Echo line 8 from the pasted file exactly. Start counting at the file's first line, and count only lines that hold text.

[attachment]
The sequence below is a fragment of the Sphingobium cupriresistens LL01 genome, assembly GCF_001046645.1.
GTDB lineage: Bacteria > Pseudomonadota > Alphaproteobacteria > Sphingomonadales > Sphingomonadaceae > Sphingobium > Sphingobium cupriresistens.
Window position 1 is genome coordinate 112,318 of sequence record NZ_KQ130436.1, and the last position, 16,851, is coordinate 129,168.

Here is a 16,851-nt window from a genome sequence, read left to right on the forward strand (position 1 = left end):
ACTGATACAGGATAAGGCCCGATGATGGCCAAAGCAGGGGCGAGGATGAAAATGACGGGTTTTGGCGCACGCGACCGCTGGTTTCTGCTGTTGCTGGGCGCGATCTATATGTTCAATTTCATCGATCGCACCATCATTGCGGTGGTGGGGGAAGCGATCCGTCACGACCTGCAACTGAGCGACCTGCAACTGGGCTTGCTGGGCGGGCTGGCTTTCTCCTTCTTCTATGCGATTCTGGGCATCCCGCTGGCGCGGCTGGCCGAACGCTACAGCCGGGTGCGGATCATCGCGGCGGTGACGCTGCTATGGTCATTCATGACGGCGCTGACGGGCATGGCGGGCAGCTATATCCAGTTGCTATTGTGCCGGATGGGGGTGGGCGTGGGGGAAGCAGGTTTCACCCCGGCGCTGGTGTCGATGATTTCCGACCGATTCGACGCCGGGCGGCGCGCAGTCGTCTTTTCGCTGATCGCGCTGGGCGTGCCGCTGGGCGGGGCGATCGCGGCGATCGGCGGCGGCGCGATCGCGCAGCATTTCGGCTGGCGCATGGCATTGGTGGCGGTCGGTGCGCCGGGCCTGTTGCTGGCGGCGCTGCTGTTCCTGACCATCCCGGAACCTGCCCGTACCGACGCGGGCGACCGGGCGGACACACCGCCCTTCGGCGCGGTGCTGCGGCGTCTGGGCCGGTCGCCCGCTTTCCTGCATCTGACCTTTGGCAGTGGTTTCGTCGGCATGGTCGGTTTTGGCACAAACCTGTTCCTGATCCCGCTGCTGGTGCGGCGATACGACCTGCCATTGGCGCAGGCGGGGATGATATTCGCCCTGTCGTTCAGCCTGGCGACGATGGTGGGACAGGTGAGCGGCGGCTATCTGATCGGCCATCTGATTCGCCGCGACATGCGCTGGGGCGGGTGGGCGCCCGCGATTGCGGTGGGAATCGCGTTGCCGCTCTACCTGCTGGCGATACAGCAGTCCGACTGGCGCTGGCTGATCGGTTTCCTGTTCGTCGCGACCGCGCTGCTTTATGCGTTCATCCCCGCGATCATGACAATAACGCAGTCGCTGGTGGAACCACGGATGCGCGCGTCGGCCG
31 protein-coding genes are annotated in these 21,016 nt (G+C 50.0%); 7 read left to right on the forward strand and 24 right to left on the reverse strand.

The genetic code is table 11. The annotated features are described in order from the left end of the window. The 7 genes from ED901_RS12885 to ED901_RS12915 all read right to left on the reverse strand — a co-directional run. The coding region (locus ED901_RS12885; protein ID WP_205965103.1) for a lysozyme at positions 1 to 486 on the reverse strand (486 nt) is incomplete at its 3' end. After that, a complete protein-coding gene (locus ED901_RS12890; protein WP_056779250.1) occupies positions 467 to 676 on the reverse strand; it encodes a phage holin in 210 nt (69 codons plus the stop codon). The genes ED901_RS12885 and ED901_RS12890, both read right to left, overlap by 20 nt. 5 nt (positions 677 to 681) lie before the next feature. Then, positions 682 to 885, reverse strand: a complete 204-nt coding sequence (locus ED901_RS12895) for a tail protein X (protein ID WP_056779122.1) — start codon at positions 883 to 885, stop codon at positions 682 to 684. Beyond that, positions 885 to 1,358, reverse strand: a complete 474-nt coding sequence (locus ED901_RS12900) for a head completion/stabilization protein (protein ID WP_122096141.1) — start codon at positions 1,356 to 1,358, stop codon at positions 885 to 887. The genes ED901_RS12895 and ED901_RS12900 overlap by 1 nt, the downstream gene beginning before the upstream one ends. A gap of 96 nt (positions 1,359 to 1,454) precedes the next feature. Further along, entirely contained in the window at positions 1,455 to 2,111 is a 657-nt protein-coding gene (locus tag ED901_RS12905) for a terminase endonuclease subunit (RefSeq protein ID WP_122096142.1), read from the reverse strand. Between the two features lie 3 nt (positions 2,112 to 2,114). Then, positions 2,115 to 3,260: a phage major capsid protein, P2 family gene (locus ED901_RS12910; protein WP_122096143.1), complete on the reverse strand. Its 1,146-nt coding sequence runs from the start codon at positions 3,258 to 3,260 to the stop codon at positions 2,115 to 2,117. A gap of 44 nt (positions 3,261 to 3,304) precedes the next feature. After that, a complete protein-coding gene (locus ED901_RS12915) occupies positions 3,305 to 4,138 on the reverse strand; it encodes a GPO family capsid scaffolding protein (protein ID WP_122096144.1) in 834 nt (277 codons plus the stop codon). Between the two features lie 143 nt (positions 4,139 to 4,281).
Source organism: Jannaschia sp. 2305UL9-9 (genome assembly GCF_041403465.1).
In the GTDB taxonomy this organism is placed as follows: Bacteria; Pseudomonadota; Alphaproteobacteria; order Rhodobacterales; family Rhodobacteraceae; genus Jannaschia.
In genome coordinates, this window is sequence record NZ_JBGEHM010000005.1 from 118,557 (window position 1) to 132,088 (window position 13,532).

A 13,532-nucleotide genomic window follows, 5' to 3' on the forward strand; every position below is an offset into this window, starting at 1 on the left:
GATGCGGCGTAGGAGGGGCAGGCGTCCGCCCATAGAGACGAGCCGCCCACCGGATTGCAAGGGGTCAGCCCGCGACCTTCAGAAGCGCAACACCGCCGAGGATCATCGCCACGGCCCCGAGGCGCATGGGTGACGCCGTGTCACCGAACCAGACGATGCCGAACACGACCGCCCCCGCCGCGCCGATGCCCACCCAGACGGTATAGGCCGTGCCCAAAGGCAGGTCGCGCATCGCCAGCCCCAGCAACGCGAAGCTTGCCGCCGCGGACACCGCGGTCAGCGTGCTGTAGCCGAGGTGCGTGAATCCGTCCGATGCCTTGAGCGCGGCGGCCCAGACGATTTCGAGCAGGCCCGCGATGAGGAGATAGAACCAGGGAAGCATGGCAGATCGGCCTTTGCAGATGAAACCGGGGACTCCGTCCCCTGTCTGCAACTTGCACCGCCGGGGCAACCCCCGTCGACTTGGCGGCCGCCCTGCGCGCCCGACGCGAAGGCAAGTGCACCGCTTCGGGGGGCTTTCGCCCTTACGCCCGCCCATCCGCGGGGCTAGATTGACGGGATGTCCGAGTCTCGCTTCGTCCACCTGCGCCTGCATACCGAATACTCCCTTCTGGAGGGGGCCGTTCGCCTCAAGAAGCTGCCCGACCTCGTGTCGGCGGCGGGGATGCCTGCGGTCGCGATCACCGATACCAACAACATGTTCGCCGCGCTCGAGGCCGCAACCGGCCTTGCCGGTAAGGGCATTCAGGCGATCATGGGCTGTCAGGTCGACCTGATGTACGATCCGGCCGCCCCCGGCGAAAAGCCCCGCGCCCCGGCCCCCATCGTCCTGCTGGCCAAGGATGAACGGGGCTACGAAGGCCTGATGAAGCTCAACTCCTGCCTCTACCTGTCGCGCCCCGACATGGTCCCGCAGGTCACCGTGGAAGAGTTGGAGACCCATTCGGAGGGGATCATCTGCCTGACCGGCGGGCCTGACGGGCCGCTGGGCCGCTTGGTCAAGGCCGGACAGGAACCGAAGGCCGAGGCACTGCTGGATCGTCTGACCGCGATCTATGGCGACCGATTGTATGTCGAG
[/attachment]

Source organism: Jannaschia sp. 2305UL9-9 (genome assembly GCF_041403465.1).